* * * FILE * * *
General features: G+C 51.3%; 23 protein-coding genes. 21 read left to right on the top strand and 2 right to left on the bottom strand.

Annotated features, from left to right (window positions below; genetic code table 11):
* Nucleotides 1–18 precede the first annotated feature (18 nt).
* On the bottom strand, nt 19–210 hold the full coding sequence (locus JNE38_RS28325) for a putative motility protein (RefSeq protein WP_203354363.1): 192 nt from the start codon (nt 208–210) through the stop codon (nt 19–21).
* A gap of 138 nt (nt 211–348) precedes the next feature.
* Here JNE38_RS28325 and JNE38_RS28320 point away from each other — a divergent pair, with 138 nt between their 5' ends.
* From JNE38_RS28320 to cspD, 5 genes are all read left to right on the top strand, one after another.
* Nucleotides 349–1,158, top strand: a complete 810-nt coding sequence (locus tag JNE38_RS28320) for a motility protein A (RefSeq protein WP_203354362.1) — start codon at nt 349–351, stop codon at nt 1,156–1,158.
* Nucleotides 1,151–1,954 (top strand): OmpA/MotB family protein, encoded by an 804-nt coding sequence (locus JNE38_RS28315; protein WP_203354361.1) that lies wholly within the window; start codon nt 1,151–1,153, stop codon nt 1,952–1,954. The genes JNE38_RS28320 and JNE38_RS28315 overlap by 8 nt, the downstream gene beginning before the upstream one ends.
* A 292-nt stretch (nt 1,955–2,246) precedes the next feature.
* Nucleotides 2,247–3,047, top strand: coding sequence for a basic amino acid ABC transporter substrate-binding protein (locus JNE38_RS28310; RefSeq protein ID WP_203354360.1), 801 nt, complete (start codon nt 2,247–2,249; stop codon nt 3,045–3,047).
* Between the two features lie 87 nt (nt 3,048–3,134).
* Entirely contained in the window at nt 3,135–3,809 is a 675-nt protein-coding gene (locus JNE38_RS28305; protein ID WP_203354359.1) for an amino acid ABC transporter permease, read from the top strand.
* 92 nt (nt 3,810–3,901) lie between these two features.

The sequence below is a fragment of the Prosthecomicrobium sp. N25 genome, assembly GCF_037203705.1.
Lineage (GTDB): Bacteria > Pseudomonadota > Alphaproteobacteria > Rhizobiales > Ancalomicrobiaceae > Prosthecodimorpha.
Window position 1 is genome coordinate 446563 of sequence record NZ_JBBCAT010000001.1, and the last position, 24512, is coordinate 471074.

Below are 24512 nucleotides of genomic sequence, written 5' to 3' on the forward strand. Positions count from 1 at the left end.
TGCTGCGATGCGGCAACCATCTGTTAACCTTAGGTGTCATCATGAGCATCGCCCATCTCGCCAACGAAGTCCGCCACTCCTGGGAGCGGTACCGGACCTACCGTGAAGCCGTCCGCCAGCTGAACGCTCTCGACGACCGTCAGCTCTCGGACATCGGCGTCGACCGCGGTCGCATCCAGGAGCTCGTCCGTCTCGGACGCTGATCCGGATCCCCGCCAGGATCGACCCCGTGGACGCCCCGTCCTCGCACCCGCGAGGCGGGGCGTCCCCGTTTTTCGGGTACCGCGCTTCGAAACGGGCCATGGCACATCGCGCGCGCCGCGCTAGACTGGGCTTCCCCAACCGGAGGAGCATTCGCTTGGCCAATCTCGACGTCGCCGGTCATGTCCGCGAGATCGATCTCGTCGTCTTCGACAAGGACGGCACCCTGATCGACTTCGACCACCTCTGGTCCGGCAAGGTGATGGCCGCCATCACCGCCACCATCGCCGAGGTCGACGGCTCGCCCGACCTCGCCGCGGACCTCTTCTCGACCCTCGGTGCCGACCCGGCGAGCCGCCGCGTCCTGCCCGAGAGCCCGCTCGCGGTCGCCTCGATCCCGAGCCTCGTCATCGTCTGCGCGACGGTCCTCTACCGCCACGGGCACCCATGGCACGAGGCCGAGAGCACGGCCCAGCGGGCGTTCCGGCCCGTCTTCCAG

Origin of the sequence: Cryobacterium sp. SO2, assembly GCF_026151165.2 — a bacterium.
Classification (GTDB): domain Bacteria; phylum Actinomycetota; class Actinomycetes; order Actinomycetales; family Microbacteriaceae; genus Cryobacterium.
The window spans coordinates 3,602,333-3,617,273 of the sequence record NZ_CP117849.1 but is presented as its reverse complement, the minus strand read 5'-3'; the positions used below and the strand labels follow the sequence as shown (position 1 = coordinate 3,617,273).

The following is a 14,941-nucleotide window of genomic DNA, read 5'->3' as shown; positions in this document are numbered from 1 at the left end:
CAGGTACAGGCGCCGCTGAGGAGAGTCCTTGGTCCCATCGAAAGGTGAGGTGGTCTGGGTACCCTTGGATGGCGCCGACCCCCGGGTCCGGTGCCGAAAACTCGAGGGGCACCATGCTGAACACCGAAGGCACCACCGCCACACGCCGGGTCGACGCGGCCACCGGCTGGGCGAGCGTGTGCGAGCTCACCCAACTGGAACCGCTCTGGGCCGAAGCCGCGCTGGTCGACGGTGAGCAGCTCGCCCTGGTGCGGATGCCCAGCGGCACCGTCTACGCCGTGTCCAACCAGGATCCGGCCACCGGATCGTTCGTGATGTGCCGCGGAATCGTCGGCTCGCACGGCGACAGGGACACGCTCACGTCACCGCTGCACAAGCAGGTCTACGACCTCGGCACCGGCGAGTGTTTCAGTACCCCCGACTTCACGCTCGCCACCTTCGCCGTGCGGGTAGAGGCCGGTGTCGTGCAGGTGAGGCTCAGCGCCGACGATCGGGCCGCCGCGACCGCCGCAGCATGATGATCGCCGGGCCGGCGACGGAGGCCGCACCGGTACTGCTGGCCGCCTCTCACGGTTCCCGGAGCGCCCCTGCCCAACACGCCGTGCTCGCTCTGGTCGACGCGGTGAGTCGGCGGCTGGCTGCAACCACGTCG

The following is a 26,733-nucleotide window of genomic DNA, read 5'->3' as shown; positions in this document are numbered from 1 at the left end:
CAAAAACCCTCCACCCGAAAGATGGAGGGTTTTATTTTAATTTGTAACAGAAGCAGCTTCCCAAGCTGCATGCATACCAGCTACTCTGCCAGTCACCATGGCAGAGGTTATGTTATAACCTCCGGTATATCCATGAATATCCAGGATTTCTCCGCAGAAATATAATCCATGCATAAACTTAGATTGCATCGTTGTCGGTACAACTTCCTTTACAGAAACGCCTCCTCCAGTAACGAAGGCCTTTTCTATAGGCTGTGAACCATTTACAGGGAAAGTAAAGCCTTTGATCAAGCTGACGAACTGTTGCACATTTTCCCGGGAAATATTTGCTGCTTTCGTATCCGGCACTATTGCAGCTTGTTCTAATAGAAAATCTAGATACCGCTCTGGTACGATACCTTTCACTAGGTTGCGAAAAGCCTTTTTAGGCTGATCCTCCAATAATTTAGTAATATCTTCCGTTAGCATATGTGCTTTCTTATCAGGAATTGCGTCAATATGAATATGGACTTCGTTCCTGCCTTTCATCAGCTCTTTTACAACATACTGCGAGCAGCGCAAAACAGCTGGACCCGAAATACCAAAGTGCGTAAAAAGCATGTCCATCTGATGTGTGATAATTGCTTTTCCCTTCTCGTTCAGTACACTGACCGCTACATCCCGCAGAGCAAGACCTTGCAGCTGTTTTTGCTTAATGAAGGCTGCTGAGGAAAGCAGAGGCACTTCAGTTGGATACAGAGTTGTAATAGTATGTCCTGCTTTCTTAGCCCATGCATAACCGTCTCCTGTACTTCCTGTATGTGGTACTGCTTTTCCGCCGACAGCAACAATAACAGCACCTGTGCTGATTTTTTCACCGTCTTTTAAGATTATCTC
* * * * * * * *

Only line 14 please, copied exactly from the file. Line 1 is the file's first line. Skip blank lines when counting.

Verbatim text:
* 92 nt (nt 3,810–3,901) lie between these two features.